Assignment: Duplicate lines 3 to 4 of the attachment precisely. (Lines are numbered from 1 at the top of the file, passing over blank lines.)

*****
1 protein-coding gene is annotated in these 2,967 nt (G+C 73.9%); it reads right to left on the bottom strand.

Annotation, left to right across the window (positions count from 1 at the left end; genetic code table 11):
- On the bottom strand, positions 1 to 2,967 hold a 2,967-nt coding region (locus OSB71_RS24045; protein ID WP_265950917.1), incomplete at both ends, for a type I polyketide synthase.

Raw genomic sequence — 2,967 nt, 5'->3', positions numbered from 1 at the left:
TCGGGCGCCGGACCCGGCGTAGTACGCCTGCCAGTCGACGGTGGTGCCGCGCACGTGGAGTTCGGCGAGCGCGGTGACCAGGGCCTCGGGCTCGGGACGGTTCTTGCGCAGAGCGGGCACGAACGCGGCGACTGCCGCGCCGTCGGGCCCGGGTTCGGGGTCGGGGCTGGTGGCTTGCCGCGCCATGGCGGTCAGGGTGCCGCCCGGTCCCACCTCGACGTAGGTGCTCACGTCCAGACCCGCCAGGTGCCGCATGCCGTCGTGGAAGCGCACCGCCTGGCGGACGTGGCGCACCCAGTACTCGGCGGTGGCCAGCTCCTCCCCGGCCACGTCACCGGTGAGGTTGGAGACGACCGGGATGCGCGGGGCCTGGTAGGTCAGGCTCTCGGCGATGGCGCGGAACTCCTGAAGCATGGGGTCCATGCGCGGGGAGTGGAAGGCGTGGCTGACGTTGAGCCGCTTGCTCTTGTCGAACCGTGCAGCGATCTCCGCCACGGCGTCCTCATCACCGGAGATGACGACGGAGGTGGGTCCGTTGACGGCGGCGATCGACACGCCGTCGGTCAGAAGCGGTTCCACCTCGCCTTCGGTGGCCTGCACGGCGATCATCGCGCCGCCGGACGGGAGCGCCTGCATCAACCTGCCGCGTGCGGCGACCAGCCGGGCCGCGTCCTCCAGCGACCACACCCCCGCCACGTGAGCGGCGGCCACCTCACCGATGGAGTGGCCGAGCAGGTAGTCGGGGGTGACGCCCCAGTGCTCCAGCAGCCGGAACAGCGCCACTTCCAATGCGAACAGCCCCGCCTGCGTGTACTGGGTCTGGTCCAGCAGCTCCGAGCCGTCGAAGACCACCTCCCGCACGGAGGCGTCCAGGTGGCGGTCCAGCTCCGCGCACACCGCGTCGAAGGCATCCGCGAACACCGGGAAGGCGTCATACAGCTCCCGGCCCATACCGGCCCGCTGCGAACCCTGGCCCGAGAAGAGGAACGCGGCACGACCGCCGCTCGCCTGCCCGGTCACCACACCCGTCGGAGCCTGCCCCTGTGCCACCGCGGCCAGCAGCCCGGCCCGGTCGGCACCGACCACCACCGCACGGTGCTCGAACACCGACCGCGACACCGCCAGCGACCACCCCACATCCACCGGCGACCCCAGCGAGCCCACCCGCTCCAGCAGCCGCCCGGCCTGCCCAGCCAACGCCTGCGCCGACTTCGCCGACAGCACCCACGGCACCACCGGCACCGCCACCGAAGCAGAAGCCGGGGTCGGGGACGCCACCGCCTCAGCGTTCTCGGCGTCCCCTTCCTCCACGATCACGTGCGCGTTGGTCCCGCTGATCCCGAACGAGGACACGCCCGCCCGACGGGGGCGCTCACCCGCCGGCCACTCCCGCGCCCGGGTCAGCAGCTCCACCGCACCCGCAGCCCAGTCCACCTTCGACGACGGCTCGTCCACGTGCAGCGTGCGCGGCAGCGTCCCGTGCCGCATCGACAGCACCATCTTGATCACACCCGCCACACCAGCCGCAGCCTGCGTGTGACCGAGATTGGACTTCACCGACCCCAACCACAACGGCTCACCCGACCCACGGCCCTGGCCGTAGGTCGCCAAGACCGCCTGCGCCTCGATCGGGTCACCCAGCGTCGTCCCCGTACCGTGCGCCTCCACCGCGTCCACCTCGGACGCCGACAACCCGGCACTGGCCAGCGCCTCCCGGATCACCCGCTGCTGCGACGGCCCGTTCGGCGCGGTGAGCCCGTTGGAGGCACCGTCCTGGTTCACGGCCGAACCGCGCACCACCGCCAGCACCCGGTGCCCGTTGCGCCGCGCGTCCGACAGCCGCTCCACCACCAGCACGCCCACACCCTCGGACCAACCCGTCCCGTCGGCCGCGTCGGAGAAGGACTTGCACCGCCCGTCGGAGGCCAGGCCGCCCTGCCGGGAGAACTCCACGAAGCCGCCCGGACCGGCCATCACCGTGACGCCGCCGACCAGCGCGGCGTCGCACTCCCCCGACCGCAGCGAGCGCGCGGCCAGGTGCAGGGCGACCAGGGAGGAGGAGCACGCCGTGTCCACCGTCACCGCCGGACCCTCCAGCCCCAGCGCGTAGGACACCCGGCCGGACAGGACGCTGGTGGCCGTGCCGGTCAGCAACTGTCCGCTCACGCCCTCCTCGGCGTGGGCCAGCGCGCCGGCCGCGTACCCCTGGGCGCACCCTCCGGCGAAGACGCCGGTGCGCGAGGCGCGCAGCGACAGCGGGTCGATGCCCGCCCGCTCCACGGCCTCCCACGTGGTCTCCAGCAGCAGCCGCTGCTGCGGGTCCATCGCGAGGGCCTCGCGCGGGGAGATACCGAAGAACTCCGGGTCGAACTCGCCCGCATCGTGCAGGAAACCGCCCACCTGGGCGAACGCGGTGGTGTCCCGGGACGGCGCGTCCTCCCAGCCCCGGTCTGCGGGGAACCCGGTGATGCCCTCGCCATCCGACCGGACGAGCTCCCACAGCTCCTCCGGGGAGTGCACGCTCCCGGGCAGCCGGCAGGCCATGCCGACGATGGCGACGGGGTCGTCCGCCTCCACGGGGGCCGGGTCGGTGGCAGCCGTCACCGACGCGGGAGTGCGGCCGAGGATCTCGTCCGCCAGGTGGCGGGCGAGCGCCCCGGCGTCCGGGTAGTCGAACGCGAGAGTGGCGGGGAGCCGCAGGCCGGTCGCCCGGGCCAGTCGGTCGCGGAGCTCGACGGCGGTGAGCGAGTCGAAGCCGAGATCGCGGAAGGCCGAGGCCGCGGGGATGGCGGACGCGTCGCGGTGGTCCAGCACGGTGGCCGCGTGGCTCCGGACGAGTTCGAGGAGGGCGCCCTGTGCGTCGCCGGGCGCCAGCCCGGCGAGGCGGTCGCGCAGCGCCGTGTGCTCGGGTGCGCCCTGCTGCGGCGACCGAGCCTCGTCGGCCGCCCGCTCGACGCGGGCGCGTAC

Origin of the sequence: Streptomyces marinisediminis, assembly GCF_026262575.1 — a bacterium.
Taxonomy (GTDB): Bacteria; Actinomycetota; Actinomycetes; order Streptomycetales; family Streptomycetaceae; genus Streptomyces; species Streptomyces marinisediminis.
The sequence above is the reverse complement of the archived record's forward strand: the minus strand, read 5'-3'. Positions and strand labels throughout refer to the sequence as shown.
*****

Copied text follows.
- On the bottom strand, positions 1 to 2,967 hold a 2,967-nt coding region (locus OSB71_RS24045; protein ID WP_265950917.1), incomplete at both ends, for a type I polyketide synthase.

Raw genomic sequence — 2,967 nt, 5'->3', positions numbered from 1 at the left: